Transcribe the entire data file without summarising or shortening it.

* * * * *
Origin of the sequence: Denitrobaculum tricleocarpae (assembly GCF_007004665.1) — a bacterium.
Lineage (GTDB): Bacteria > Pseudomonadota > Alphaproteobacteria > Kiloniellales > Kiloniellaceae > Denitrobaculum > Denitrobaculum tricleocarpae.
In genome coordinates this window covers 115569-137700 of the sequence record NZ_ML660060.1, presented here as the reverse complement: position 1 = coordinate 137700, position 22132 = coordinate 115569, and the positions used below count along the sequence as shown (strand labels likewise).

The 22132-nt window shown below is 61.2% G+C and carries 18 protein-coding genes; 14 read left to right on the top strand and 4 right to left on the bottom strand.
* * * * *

Origin of the sequence: Denitrobaculum tricleocarpae (assembly GCF_007004665.1) — a bacterium.
Lineage (GTDB): Bacteria > Pseudomonadota > Alphaproteobacteria > Kiloniellales > Kiloniellaceae > Denitrobaculum > Denitrobaculum tricleocarpae.
In genome coordinates this window covers 115569-137700 of the sequence record NZ_ML660060.1, presented here as the reverse complement: position 1 = coordinate 137700, position 22132 = coordinate 115569, and the positions used below count along the sequence as shown (strand labels likewise).

The 22132-nt window shown below is 61.2% G+C and carries 18 protein-coding genes; 14 read left to right on the top strand and 4 right to left on the bottom strand.